It’s not uncommon for geniuses to cause havoc. They make the boat sway. They give us the creeps. Whether we like it or not, they are changing our world. They don’t do it by following the rules, either.
A genius may convert a flaw into a source of inspiration:
The notion that creativity and insanity are linked is old, dating at least as far back as ancient Greece. According to the Greek philosopher Aristotle, there is “no great brilliance without a touch of madness,” according to the Greek philosopher Aristotle.
He wasn’t alone in his observation: “great brains are sure to lunacy near associated,” said the renowned English poet John Dryden centuries later. To put it another way, there’s a fine line between being a genius and going insane.
But what can those of us who don’t have any creative crazy stimulate our imaginations to learn from legendary men and women who did?
It’s a widespread belief that creativity is related to mental illness, but it’s not just a cliché. According to a study of the lives of prominent British writers and artists, poets were the most likely of all creatives to encounter mental health disorders.
But what can those who don’t have any creative genius to inspire us to learn from renowned men and women who did?
It’s a common misconception that creativity is linked to mental illness, but this isn’t just a myth. According to a survey of the lives of notable British writers and artists, poets were by far the most likely of all creatives to experience mental health conditions.
Kusama doesn’t let her problems paralyze her; instead, she turns them into grist for her artistic mill, turning her hallucinations into paintings. “I’ve been trying to cure my disease” by creating art, she says.
Kusama’s method is illuminating. Complex and frequently unpleasant mental health disorders can be used for artistic reasons by geniuses. Rather than perceiving a disease as a hindrance to their job, intellectuals find a way to exploit it to their advantage, viewing their difficulties as a source of inspiration.
Allow time for relaxation:
When do your brightest ideas come to you? Is it when you’re sitting at your computer? Or while you’re dealing with emails? Most likely not. If you’re like most of us, inspiration comes when your mind is free to wander — while you’re showering, walking, or even dreaming.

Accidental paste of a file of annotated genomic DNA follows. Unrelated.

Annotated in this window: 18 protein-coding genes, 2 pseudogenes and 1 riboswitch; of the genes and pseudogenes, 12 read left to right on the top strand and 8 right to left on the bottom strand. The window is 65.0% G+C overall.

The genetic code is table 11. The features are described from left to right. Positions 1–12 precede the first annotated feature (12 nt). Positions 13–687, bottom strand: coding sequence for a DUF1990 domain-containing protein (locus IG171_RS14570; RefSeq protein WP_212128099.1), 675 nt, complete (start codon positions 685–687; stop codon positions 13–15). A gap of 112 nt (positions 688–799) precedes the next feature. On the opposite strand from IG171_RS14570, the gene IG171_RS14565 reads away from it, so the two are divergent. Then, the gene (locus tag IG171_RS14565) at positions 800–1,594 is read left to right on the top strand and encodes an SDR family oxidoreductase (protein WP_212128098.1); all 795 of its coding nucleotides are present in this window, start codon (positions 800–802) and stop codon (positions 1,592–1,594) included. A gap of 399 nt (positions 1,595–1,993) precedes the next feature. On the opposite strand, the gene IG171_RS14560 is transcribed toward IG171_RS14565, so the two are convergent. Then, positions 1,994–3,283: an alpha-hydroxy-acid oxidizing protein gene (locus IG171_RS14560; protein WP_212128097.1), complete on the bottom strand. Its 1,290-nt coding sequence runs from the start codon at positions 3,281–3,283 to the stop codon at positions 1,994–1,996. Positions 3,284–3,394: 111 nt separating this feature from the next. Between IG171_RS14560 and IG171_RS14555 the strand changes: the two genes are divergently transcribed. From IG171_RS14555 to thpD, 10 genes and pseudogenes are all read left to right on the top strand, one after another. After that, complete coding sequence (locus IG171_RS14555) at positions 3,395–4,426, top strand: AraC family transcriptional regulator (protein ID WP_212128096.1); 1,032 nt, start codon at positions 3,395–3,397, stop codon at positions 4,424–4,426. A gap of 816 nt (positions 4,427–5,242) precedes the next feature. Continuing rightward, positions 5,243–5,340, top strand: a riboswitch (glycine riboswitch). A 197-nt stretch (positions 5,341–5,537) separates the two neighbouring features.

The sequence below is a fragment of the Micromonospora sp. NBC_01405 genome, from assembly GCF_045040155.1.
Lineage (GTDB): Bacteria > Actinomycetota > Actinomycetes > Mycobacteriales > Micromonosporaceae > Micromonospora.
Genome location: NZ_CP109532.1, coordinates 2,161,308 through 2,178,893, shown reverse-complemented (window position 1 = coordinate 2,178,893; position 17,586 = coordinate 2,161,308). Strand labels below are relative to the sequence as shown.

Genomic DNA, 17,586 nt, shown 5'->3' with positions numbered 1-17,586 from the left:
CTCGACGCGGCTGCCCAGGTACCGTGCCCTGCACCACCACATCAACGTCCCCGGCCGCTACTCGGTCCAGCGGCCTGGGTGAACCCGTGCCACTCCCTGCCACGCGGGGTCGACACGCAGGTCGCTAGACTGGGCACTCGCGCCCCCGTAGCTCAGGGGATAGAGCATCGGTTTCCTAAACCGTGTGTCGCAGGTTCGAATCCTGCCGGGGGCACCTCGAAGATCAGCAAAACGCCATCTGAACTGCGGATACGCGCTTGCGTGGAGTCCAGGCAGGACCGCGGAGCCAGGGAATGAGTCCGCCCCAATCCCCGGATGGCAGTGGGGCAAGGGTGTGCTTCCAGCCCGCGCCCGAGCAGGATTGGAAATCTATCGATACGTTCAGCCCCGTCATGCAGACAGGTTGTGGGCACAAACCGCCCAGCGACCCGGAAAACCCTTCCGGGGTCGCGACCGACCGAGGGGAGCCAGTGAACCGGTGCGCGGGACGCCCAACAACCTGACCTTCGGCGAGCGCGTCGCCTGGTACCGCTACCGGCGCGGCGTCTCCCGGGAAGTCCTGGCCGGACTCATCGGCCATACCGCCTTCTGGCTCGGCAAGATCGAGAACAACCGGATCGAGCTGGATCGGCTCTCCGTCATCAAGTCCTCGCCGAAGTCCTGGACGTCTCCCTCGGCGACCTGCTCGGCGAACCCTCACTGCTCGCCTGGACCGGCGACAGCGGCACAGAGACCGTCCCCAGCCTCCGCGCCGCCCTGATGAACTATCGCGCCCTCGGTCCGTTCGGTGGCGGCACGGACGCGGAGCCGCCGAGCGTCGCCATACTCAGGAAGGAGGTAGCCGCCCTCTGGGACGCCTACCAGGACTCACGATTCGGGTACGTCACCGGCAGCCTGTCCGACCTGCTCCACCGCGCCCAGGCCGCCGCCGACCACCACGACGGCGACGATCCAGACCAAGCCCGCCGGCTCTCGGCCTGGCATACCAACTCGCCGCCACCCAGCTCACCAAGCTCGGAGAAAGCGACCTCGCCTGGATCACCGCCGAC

Concentration has already been mentioned as a critical component of brilliance. For example, Isaac Newton possessed the ability to retain an issue in his mind and dwell on it for hours at a time, resulting in revolutionary advances in physics and astronomy.
But genius is more than just being able to concentrate. It also includes the ability to relax, which is the polar opposite of hard effort and focus.
According to many geniuses’ creative habits, the most excellent approach to come up with fresh ideas is to take a break from your work for a time, allowing your tired mind to slacken and relax. Getting some exercise is one of the most common ways to do this.
This isn’t a novel concept. According to legend, a Greek philosophical faction known as the Peripatetics conducted their debates and deliberations while roaming about Aristotle’s school grounds. Novelist Charles Dickens is claimed to have walked up to 15 kilometers a day while working on A Christmas Carol in more recent times.
There are, however, more calming states than walking, the most restful of which is undoubtedly sleep. We enter a phase of sleep known as REM, or Rapid Eye Movement, sleep in the depths of our slumber when we dream.
The far left and right sides of our prefrontal cortex, which play a critical role in logical cognition, turn off during REM sleep. At the same time, memory, emotion, and image-related areas of our brain go into overdrive. As a result, we have the strange phenomenon of dreaming, a condition in which visionaries ranging from Salvador Dal to Paul McCartney of the Beatles have experienced some of their most significant creative breakthroughs.
But, geniuses or not, there’s a lesson here for everyone. It’s not the best way to develop new ideas and insights if you’re constantly working. Concentration periods must be interspersed with periods of profound relaxation for optimal creativity.